Monday, October 24, 2011
Algerian Pastries in Ann Arbor
Three months ago, I decided to take the plunge and follow one of my dearest dreams. That week, butter, flour and orange blossom water spent most of the day on the countertop and my hands were rolling, shaping and filling pastries almost every single day. That week, Wednesday came faster than ever before and I’ve found myself one Wednesday afternoon packing my car with a table, a chair, a cardboard sign and a bin filled with pastries. With a kiss on the forehead from my husband and a hug goodbye from my daughter Layla, I backed up on the driveway and took the road that would get me closer to the Ann Arbor farmer’s market, to my dream; the road that would give birth to Al Meida fine Algerian pastries. That day, I gave birth to a slice of my country in the heart of Ann Arbor and it never felt so beautiful, so sweet, just like pastries.
There I was setting my table between the coffee guy and the lady selling plants and beautiful flowers. There I was arranging sticky Makroud, tender Kaab el ghzal and melt-in-your mouth Dwiyrat in copper-like trays my mother brought me all the way from Algeria as my first customer came, sampled some of the pastries and actually bought some more. I was amazed. I sold my first pastries! I sold Algerian pastries right here in America. The same pastries I grew up eating after school, at weddings, Eids and at my nana’s house were being consumed by people living 5855 miles away from where I was born, where I made my first Makroud and where I grew up. It felt unreal yet right. It felt as if I was dreaming yet I was at the right place at the right moment. In a way, It felt as if I not only brought pastries with me that day, and the day that followed and still follows, but also my past, my present, the smells of my country and a taste of the house I grew up in.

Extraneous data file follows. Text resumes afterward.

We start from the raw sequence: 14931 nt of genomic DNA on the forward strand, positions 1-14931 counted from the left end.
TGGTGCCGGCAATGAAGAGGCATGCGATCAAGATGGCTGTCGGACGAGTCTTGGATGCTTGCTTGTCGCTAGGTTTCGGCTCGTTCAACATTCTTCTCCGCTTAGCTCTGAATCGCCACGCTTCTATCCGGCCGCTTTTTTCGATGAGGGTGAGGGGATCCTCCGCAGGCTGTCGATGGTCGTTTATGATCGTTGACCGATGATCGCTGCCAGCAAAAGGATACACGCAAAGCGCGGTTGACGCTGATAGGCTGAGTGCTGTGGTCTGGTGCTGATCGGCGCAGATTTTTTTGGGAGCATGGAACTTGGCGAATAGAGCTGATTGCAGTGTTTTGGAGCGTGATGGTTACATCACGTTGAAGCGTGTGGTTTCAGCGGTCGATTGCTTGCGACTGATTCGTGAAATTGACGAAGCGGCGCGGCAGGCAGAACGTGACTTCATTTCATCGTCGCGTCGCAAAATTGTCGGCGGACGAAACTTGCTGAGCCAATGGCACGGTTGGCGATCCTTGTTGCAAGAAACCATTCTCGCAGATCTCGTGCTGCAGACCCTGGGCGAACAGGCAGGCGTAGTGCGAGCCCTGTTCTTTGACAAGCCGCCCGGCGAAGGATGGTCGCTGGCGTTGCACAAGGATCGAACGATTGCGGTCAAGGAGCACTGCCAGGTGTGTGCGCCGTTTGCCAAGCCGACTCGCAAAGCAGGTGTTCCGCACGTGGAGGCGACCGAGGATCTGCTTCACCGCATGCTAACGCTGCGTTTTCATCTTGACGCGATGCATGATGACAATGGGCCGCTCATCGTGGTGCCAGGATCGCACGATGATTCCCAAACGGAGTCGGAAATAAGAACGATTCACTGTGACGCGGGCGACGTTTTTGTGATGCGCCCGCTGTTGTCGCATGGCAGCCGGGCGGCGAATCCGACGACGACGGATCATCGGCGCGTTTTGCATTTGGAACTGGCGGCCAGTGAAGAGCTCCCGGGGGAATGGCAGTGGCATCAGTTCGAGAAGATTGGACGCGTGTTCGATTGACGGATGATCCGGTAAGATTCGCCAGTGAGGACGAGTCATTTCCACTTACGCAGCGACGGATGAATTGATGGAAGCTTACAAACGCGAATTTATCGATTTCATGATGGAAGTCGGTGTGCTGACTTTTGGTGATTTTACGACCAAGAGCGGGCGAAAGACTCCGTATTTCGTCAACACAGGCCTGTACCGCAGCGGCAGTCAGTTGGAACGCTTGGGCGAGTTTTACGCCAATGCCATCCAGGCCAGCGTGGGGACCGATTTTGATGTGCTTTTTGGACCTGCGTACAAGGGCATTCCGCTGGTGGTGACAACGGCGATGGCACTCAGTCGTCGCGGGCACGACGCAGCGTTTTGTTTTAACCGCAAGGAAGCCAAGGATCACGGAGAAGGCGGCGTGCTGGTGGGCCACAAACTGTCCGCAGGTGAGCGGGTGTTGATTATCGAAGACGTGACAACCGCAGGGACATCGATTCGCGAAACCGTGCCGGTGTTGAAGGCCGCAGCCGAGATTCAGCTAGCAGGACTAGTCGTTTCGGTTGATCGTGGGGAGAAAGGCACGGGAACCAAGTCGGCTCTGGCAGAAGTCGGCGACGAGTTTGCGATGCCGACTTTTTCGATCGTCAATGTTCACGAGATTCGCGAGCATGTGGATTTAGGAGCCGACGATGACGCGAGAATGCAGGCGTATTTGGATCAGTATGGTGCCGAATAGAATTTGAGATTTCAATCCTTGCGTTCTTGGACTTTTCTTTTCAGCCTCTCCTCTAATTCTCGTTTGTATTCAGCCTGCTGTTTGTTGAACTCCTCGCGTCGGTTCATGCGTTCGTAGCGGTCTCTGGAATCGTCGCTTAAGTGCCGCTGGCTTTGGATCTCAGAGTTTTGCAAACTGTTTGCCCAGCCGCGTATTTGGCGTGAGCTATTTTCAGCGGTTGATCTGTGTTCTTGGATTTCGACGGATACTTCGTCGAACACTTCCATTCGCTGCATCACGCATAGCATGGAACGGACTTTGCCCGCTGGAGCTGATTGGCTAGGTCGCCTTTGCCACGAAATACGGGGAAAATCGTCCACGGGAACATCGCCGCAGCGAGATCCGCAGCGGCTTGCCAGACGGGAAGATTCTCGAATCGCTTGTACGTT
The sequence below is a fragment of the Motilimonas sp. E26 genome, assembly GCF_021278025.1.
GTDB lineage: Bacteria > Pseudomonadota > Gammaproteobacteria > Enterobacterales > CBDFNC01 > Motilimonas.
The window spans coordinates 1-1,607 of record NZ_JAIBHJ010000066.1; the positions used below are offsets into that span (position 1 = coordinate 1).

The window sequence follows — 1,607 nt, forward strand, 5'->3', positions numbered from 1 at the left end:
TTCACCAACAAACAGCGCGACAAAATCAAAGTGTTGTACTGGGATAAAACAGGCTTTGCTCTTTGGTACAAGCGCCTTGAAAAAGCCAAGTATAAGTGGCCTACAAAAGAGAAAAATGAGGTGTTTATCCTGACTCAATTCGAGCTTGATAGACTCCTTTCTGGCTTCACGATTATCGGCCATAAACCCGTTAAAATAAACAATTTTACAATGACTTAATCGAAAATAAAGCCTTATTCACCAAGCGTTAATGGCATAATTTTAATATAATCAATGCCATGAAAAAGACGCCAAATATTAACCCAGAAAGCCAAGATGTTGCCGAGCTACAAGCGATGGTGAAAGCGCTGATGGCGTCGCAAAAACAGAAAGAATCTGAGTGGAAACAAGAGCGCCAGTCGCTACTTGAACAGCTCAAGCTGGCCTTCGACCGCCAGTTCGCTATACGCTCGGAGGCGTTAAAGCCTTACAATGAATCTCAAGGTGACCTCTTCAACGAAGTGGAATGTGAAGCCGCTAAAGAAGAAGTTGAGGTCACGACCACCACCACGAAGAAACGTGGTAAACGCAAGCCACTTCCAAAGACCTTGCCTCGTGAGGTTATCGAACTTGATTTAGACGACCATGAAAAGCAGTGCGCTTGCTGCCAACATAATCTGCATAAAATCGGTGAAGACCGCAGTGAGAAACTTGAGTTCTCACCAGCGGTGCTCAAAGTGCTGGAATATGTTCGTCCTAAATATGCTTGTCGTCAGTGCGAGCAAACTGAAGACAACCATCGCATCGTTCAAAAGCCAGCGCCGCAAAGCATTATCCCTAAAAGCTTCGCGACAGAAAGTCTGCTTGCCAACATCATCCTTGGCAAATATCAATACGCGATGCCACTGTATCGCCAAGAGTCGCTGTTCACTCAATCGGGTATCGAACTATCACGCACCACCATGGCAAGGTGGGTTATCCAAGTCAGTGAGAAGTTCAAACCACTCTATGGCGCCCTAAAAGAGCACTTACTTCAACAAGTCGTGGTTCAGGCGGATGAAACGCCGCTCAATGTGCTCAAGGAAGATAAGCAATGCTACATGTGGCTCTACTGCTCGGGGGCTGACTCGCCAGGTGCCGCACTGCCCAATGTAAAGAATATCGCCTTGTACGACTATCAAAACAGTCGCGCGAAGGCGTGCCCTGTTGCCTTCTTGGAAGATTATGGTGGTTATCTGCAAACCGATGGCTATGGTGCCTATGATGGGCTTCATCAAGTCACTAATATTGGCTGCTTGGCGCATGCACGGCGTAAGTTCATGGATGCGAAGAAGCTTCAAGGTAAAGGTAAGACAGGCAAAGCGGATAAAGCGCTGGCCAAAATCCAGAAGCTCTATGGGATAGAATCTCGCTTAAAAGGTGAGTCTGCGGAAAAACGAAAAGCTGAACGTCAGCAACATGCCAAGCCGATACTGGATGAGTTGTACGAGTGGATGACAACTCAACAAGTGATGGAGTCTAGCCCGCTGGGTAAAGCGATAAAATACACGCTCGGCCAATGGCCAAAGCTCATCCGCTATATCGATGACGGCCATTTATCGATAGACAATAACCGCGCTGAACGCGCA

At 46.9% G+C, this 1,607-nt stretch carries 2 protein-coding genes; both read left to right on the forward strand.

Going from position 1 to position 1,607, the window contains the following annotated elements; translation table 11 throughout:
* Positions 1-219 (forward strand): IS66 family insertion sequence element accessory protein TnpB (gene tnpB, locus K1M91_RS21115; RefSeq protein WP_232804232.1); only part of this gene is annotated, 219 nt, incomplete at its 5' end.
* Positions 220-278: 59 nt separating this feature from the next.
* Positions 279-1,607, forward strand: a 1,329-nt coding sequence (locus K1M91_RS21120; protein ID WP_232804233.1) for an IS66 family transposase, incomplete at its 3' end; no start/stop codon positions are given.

As I type these words, I can clearly sense how I feel when I go to the market and share my pastries with people: I feel happy just like I feel happy when I share my recipes and childhood with you. As I stand by my table, I am not alone. I feel as if my mother, my late nana and all the women of Algeria are by my side. When I’m selling my pastries at the market, surrounded by caak, Ghribia, the people, the smells and sounds, Algeria is here with me; if only for a few hours before I go back home to the arms of my husband, the hugs of my daughters and the splattered pages of my family recipe book to bake for another week to come.
Ever since that first day, I have been blessed with all the people I’ve met, the regulars that come get their favorite, share a smile, a few words and come back the next week. Wednesdays evenings gave way to Saturdays mornings at the farmer’s market where it is much busier and with longer hours. But I am still amazed when I see people coming to the market from near and far asking about my pastries while others are sending e-mails asking me to ship pastries to their far away state. I feel blessed to share what I love with others and I am grateful to my mother, grandmother and all the women of my family who taught me that cooking or baking was not only about feeding your hunger but mostly about bringing people around one single Meida, one single table, be it small or big.